Integrating Social Media Metrics

Wendy W. Moe and David A. Schweidel, 2015, 15-113

User-generated content on social can be a valuable source of insights for marketing researchers, but one of the biggest challenges is gauging social media metrics against appropriate benchmarks. Social media generates a plethora of new metrics which marketers struggle to interpret. Because each brand has a unique personality and target customer, comparing metrics across brands, even in the same industry, may not provide the appropriate benchmarks.

In this report, Wendy Moe and David Schweidel develop an integrated modeling framework for multiple social media metrics. Specifically, they develop a joint model for a variety of commonly monitored metrics. Drawing on the intuition that underlies perceptual maps, their model assumes that an underlying latent space characterizes each brand’s social media presence (relative to its competitors) and generates each metric.

They apply the model to Twitter data associated with the top 20 quick service restaurants (QSR) over a six-month time period. They jointly model (1) the number of Twitter comments that mention the target brand, (2) the sentiment expressed in each comment mentioning the target brand (i.e., positive, neutral, or negative), and (3) the number of comments that mention the target brand and simultaneously mention another top 20 QSR brand as a function of the brand’s position in a latent perceptual space. The model fit the data well both in-sample and out-of-sample.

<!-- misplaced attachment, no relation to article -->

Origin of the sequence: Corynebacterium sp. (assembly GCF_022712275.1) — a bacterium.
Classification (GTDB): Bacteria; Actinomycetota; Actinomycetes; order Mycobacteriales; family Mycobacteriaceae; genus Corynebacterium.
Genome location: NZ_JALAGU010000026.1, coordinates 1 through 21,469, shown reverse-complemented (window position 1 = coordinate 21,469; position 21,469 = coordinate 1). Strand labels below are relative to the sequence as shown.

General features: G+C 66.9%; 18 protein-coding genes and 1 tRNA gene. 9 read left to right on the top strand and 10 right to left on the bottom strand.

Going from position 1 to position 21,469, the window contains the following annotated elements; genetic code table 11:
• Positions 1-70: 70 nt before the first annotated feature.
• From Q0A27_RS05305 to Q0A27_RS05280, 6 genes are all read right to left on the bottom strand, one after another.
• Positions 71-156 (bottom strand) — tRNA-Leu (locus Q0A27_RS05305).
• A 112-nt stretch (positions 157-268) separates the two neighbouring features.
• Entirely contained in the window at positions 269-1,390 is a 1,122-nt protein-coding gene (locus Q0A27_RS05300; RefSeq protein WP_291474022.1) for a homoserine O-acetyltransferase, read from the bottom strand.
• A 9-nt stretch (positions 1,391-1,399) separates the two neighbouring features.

Moe and Schweidel illustrate how the proposed model can be used to establish appropriate benchmark metrics, given each brand’s overall social media presence relative to others in the industry. Based on the brand’s position in a latent perceptual space (as inferred from the voice of the consumer provided by social media), a marketer can derive expected social media metrics and monitor for deviations from these expectations. These expected metrics provide reasonable benchmarks for brands monitoring social media presence.

Further, they examine how a brand’s position in the social media-inferred latent space relative to other brands in the industry can be linked to financial performance. They propose a social-media-based differentiation metric that characterizes how each brand’s social media presence compares to that of others, and show that resulting latent space is a significant predictor of sales revenues.

Wendy W. Moe is a Professor of Marketing at the Robert H. Smith School of Business, University of Maryland. David A. Schweidel is Associate Professor of Marketing at the Goizueta Business School, Emory University.

Related links

Social Media Intelligence: Measuring Brand Sentiment from Online Conversations
David A. Schweidel, Wendy W. Moe, and Chris Boudreaux (2012) [Report]


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